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Bob F. Hyatt

Image Robert Fee Hyatt Jr., born November 29th, 1888 in Monticello, AR1 was a collegiate baseball player with the Arkansas Razorbacks and the United State Military Academy.

Biography

Hyatt with Arkansas.
Hyatt with Arkansas.
Robert Fee Hyatt Jr. was the son of Robert Fee Hyatt Sr. and Effie Daniels. He grew up in Monticello, AR before attending the University of Arkansas where he pitched for the baseball team2. In 1908, he entered the United States Military Academy at West Point, NY, and became a cadet3. At West Point, Hyatt starred at baseball and was well-recognized as one of the best collegiate players in the country. Very athletic, Hyatt also played football and captained the team in 19114.

In late 1911, the Detroit Tigers became interested in signing Hyatt to play professional baseball5. Hyatt, preferring to maintain his amateur status, decided not sign. It was well reported that he would in fact sign after he graduated at West Point in June, 1912, but he apparently never did. This may have been a result of his promotion in the Army upon graduation to the rank of Second Lieutenant. Hyatt went on to have a long career in the military that took him overseas several times. He rose to the rank of Major and fought and in World War I before becoming a Recruit Colonel in Little Rock, AR6

Hyatt married Marguerite Duke in Drew County, AR in 1916. He died on November 8th, 1957 and was buried in Arlington National Cemetery in Arlington, VA7

Excerpts

"Cadet Robert F. Hyatt, of Arkansas, was unanimously elected captain of next year's football eleven yesterday. Hyatt will graduate in 1912, is 21 years old, weighs 164 pounds and in 5 feet 11 inches tall. As a plebe he made the team and has now played three years. Besides football, Hyatt is the star baseball pitcher and has the reputation of being the coolest and hardest man to rattle that West Point has ever had in the box. A sprain early in the season kept him out of football this year until the Yale game, but his generalship in that game was a big factor in the Army's defeat of Yale this year. Another injury deprived the cadets of his services against Harvards."4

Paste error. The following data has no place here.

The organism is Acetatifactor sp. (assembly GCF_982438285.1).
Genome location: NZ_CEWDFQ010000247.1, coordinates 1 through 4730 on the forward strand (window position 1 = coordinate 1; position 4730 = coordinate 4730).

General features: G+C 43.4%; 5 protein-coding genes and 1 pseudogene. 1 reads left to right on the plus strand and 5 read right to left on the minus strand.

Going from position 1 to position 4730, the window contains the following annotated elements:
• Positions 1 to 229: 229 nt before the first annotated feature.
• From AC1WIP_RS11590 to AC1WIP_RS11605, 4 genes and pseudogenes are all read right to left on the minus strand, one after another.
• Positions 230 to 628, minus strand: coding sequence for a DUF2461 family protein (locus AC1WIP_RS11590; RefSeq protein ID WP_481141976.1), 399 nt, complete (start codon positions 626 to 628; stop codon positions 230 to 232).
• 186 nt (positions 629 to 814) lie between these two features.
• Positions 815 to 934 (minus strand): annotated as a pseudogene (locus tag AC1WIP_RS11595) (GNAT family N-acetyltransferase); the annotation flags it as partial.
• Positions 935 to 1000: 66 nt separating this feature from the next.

"For the first time in the history of major league baseball, if the plan of President Navin of the Detroit team is carried out, a commissioned officer of the United States Army will be enrolled on a pitching staff. Unless plans miscarry, President Navin expects to secure the contract of Pitcher Hyatt of the West Point baseball team next summer. Hyatt was also captain of the 1911 football team. It is said that the athlete wishes to preserve his amateur standing during the remainder of his career as a West Point Cadet. Hyatt pitched several remarkable games for the Army team and has been highly recommended to President Navin."5

"Robert Fee Hyatt, the West Point football and baseball star who will make his bow as a big leaguer with the Detroit Tigers next June, is nothing if not a versatile young soldier. In Eastern collegiate pastiming last summer the Monticello, Ark., athlete was rated the equal of any twirler, and, better still, he performed faultlessly at first and second base, in left field and back of the log during his three years of service for the army nine. Back in 1909 Hyatt cavorted about the initial base when not assigned to duty on the firing line. Breaking into an even dozen games he walloped the pellet for a percentage of .265 and fielded his position without a skip. The following season, Hyatt pitched and on the sundry occasions donned the chest protector. Moreover, when the pinches arose he tried his hand at first and second sacking. In fifteen combats the budding defender of the Stars and Stripes registered a batting mark of .268, while his fielding record footed up to .945. Appearing in fifteen games during the season of 1911 Hyatt held down left field and second base at various times, batting .261, while in the field he earned a rating of .908. As a hurler he shone brilliantly, pitching the Army nine to victory in five contests. Two of his starts resulted in drawn scores, while three times the opposing team put the soldiers to rout. Hyatt will be hte Army's mainstay this year. At the close of the West Point Season he goes to Detroit."8

Gamelog

The following is a gamelog of Hyatt's pitching with Arkansas:



The following is a gamelog of Hyatt's pitching with West Point:



1. Robert Fee Hyatt U.S. Passport Application
2. Kansas City Star, 5/12/1907
3. Biographical Register of the Officers and Graduates of the U.S. Military Academy at West Point, N.Y
4. Philadelphia Inquirer, 12/8/1910
5. Kansas City Star, 12/8/1911
6. 1940 U.S. Census
8. Washington Post, 2/11/1912